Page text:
How is Diphtheria Controlled?

Diphtheria is a serious disease. It is caused by bacteria, and illness starts a few days after the bacteria enter the body. The bacteria usually enter the body through the mouth and nose, and infect the throat first.

Usually there is a sore throat, fever, and a feeling of being unwell. A grey or pale membrane appears over the tonsils and back  of the throat. The infection may spread into the larynx (voice box) and block air passages there.

Diphtheria has serious effects on other parts of the body, too. They are caused by toxins, or poisons, given off by the organism. The heart and nerves may be seriously injured.


Children, especially between the ages of two and five, are most likely to have diphtheria. The cause of diphtheria is a tiny, rod shaped bacillus (a form of bacteria). the bacillus was discovered in 1883.

After it was discovered that this organism produced the toxin causing the disease, the next step was to prepare an antitoxin which could make the toxin causing the disease, the next step was to prepare and antitoxin which could make the toxin harmless.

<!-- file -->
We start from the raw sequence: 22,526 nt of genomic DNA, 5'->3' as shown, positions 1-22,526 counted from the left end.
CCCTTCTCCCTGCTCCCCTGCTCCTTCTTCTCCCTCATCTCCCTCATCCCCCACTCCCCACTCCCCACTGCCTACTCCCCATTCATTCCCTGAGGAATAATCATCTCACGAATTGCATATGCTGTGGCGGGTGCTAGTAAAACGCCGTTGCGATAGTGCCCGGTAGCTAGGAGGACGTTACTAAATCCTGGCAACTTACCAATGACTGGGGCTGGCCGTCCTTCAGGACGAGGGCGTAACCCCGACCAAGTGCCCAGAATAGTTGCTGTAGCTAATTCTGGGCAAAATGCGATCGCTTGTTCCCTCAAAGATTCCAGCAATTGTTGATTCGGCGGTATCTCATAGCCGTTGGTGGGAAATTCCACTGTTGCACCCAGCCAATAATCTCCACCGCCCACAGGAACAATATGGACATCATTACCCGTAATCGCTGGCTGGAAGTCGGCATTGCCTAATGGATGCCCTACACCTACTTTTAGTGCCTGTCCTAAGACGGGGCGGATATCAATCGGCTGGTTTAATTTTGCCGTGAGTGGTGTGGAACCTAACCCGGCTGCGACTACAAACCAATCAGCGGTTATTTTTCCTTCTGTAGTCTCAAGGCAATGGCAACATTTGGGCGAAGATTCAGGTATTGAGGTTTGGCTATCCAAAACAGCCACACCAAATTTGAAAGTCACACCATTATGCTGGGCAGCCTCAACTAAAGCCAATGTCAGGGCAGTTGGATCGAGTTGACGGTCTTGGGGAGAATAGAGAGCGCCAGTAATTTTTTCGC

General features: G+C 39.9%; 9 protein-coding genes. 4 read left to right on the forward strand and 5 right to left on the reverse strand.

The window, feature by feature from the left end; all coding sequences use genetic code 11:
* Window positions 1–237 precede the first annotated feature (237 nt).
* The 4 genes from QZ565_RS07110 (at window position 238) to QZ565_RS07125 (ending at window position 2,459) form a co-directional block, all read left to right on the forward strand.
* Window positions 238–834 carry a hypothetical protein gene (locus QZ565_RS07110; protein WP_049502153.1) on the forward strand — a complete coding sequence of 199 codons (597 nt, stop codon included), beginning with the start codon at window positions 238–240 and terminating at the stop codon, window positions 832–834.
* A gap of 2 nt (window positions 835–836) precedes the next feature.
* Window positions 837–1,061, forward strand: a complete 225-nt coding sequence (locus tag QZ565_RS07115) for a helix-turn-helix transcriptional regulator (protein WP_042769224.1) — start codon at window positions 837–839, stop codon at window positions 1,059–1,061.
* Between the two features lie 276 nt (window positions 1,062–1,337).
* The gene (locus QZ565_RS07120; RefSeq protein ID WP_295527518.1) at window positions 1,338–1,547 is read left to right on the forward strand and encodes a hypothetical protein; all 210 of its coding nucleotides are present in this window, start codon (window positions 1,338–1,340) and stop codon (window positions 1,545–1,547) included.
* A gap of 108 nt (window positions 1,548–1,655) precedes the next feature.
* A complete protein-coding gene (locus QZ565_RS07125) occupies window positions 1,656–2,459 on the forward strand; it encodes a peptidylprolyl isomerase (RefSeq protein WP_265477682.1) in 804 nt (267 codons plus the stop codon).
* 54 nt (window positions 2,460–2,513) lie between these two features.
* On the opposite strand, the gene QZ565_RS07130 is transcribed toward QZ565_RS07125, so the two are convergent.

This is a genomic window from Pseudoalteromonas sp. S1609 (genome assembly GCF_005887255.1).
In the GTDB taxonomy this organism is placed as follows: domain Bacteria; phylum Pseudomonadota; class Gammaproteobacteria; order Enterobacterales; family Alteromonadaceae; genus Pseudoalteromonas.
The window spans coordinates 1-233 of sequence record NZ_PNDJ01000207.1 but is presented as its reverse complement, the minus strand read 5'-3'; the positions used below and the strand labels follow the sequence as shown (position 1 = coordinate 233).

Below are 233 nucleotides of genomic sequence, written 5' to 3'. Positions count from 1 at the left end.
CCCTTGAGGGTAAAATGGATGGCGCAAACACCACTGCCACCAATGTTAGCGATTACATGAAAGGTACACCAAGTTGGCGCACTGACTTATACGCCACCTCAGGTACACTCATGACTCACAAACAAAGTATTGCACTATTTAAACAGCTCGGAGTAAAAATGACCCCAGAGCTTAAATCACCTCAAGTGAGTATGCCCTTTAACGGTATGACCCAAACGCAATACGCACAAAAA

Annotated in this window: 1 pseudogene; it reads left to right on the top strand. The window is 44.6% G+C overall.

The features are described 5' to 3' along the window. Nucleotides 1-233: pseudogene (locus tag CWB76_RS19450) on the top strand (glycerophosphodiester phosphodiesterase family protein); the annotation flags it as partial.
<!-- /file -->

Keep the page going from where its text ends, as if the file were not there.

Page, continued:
This was done by a man called Emil Von Behring in 1890. the antitoxin can prevent the serious poisonous effects of the disease although the bacteria and throat infection are still present.

Diphtheria is far less common now that it can be partly prevented. The toxin can be treated in a way that makes it harmless. When this harmless toxin (called “toxoid”)  is injected into a person, it causes antibodies to be formed which protect the body from the bacteria.

The amount of immunity to diphtheria that a child has is found by a test invented by Bela Schick in 1913. A small quantity of diphtheria toxin is put into the skin.

If the child does not have enough antitoxin, a red spot appears there from four to seven days later. In this way, children who might otherwise get the disease can be treated to protect them from the bacteria.   

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